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Geoffrey Chaucer says in “The Merchant’s Tale,” “There n’is no werkman whatever he be/That may beth werken wel and hastily.”

When you are in a rush, slow down. Or, as the Roman Emperor Augustus says in the 1st century A.D., “Festina Lente.” (Make haste slowly).

I’m a fairly hyper guy. That’s not an uncommon state for any entrepreneurial salesman. The day I am not up to my ass in alligators is the exception. However, though it may be counter intuitive to the credo of most entrepreneurs, I’ve personally found a multitasking frenzy ain’t the answer to this conundrum.

Perhaps I’m just slow and a dullard, but what occurs when I rush to get everything done in the seemingly inadequate time frames I’m presented with, is that I pay a price. The personal price I pay for speed is sometimes accuracy, sometimes quality, sometimes verboseness, sometimes oversimplification–but there is always a diminution in quality, exactitude and in depth of communication. That loss of precision is particularly a negative in presenting a compelling sales tonality to a corporate leader. Casual mistakes can sink you with these folks.

Finding time not to speed through things is a question of prioritization and time allocation. Any important project, RFP, or business communication needs to marinate. I personally have to allow the space for this.

One of my concerns about our burgeoning social media is simply the time it sucks up. How many online miracles and digital wonderments can I absorb? I personally find an overabundance of data makes important things fuzzy and harder to find. It actually impedes good decision-making and my business intuition. For me information overload withers efficiency. So personally, if I have to eliminate my attentiveness to Facebook, Twitter, LinkedIn, et. al., that is a prioritization that creates time for me to find empathy, understanding, and subtlety in all my sales outreach. I simply decide not to speed through to cover everything our new media seems to demand I be up on. For me speed is the enemy of doing the core executive sales chores well.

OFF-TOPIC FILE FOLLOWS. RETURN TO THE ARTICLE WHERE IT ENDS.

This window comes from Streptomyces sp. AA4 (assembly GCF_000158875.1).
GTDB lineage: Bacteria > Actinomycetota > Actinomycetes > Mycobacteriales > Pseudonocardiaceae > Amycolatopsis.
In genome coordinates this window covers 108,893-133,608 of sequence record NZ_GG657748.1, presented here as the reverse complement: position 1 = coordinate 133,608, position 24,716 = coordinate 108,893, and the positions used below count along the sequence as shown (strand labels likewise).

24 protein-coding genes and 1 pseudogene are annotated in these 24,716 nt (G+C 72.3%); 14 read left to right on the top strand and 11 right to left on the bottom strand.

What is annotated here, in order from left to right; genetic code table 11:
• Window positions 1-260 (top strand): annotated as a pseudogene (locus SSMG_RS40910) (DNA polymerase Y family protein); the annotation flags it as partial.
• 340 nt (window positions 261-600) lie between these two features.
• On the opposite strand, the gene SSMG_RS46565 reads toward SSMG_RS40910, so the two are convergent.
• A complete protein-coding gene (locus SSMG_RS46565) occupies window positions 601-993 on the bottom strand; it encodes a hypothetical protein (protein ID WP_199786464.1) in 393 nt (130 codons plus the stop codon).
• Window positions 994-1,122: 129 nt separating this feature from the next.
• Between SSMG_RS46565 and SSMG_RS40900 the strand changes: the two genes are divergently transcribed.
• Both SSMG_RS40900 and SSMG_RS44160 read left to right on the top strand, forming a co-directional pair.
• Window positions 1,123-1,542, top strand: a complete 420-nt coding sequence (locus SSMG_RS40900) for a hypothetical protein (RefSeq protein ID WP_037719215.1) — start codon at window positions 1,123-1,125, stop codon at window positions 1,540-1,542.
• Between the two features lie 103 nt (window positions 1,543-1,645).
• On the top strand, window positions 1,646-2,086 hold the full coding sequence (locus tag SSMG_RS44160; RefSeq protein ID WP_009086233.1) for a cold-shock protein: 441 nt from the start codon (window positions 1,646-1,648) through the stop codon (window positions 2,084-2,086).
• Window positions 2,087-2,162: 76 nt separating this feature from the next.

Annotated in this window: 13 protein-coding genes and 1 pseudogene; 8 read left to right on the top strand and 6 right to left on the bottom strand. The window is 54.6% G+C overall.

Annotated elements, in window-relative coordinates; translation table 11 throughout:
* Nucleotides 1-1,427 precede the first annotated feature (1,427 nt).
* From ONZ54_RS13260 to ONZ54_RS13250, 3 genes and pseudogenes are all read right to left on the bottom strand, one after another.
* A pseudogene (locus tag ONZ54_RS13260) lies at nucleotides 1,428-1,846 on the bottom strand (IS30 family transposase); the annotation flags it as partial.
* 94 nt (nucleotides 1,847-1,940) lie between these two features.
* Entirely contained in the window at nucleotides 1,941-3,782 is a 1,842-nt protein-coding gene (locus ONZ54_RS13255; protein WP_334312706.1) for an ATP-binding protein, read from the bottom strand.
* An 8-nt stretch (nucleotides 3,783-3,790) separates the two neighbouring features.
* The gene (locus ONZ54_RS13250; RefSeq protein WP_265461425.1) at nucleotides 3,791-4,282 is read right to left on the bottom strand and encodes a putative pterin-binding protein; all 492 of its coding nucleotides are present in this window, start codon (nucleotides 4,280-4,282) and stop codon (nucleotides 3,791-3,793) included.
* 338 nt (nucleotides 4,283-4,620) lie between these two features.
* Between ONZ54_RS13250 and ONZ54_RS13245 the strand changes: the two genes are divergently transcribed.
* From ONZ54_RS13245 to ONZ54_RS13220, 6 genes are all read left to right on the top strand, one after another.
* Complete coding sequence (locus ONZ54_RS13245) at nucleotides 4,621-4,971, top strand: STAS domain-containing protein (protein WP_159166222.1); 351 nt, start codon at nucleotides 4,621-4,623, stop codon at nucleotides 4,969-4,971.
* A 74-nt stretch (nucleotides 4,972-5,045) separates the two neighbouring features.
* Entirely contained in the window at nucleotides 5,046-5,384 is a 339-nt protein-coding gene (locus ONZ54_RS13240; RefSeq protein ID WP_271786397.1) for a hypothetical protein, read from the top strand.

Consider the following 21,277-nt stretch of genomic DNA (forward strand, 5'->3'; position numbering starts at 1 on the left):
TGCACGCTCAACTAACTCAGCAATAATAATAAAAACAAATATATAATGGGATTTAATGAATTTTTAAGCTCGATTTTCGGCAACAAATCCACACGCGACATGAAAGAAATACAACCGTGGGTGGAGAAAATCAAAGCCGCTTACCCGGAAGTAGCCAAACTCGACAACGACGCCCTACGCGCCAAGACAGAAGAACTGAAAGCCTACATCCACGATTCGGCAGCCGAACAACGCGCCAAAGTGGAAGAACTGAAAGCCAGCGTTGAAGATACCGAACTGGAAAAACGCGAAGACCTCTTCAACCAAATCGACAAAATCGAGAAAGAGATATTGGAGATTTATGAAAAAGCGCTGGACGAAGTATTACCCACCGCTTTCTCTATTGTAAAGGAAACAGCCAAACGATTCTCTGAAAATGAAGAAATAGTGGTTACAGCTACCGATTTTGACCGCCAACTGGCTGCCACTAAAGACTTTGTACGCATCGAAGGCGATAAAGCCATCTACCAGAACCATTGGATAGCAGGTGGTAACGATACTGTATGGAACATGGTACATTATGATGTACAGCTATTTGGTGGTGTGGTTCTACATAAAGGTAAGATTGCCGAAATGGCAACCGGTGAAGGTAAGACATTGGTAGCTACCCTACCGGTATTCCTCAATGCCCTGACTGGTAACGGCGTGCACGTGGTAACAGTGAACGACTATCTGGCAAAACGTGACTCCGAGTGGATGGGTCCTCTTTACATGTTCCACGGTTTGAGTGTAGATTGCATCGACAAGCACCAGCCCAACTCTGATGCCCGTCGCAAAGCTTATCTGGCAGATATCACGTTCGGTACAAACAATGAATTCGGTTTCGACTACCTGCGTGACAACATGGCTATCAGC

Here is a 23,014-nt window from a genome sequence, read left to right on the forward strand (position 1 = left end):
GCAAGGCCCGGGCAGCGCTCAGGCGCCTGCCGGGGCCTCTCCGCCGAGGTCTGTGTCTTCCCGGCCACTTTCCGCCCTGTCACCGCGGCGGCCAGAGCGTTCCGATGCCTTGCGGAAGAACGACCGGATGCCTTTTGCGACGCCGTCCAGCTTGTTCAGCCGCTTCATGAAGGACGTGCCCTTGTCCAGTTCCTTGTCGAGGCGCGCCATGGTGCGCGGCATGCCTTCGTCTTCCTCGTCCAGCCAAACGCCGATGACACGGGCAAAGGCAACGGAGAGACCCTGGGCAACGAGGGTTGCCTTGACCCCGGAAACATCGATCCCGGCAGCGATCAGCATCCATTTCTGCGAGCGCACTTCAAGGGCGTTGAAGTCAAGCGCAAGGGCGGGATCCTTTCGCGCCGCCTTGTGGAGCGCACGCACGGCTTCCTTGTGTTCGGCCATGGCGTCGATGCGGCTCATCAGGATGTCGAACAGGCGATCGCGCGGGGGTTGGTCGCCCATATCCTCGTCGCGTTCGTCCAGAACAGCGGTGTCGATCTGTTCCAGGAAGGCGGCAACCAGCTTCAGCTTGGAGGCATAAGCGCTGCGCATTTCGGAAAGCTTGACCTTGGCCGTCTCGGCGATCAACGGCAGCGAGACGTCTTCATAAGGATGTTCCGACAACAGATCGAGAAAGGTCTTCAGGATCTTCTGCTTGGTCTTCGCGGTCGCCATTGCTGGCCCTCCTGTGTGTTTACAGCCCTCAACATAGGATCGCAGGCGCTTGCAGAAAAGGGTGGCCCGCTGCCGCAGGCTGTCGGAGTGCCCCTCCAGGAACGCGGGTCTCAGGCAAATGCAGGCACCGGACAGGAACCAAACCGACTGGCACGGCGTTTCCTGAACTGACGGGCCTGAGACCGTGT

The wisdom of the ages has cautions for the time-pressured entrepreneur. In the sixth century B.C. Confucius said, “Desire to have things done quickly prevents their being done thoroughly.” Or to quote Shakespeare in Romeo and Juliet, “Wisely, and slow. They stumble that run fast.”

So thank you Confucius, Chaucer, Augustus and Shakespeare.

4 Responses to “Speed and Sales”
  1. Marc Wager says:

    Hi Tim,
    I loved your most recent essay on speed and sales. Bravo!

  2. Sandra Atenasio says:

    Speed in our society is one of our downfalls. We can do nothing well or enjoy our accomplishments when we speed through to get to to the next step. In life, a parent should slow down and ENJOY each step in development a baby makes and not be looking for the next stage. One would probably say that if one slows down in business, less mistakes are made and general production is increased. The saying “slow down and smell the roses” should hang over every desk in America!

  3. Tim Askew says:

    Amen, Sister Sandy. Thanks for your thoughtful comment, as always.

    Cheers!

    Tim

  4. Tim Askew says:

    Dear Marc. Thanks for the words of compliment and appreciation. Always good to get from my faceless friends out there in the internet ether.

    Tim

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